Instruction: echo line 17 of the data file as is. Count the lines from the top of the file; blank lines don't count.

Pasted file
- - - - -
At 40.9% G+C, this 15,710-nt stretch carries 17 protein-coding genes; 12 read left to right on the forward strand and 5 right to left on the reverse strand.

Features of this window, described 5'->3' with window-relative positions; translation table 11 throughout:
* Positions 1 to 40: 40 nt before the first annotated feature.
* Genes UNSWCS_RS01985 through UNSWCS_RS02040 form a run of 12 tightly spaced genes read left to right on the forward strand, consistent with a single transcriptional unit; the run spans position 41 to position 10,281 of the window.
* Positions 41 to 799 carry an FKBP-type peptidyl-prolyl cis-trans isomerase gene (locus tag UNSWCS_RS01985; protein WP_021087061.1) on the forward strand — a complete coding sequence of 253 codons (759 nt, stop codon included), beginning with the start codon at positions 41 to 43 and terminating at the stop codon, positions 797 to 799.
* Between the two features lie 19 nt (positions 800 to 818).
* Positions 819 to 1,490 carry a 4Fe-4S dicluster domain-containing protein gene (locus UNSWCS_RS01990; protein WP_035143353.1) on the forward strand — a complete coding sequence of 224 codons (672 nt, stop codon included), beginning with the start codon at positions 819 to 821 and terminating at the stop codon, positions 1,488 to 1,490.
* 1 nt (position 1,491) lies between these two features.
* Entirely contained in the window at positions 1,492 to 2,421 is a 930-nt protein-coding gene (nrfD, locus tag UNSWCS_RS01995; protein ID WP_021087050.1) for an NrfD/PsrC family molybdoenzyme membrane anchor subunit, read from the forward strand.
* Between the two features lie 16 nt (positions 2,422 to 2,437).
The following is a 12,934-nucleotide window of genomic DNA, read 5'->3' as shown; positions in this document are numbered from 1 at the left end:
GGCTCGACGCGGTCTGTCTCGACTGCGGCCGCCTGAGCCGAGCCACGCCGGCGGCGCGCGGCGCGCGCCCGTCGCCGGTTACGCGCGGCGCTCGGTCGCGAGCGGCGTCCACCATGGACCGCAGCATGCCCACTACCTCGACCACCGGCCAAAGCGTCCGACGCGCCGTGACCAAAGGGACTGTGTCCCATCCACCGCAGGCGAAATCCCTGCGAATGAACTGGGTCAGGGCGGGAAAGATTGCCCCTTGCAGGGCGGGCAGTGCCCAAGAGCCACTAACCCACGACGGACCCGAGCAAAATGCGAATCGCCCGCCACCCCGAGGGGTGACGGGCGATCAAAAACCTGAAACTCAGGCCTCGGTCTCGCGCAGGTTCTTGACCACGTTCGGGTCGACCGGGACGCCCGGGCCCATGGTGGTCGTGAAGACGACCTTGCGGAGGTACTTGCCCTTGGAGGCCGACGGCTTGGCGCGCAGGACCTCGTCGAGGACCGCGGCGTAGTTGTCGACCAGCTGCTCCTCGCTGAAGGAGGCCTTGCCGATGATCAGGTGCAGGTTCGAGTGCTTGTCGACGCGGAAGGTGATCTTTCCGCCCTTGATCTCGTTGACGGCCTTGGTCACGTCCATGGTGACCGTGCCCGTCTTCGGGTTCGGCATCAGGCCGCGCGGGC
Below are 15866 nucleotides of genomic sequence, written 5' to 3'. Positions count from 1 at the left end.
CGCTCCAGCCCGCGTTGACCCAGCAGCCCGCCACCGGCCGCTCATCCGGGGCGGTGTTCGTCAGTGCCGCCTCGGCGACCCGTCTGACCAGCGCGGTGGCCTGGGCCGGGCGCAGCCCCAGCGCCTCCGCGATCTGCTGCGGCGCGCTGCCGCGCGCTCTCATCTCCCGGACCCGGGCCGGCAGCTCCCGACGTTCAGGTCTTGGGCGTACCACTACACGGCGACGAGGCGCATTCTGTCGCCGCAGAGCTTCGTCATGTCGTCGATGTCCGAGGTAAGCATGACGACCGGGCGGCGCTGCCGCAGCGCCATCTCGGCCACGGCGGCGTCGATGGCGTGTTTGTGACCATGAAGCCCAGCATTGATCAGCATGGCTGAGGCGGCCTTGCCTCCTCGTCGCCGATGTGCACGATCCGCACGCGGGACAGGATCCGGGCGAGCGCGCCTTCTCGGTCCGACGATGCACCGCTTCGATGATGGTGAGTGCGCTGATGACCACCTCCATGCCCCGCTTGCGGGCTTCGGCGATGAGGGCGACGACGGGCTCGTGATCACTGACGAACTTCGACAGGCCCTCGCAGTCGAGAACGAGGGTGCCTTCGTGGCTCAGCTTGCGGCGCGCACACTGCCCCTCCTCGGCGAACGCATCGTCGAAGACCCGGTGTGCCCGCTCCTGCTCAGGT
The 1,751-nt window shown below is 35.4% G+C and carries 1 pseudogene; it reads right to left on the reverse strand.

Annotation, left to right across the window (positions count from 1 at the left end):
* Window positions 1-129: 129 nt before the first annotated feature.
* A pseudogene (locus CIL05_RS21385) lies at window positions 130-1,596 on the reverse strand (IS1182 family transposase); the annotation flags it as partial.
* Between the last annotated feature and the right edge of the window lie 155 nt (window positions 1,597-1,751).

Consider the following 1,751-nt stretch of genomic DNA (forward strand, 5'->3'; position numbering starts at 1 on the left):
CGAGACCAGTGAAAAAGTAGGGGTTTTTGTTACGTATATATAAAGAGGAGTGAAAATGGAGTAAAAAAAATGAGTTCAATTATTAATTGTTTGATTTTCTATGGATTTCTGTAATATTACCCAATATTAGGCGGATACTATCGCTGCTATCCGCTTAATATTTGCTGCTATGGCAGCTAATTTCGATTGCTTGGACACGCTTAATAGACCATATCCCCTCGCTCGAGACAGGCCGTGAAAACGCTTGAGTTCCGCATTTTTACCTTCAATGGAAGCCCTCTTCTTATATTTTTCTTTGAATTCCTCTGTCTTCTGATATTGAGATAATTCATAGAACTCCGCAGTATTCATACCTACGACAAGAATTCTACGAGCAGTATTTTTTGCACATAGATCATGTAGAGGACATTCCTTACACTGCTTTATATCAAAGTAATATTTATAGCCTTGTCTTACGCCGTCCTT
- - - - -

* Window positions 1-129: 129 nt before the first annotated feature.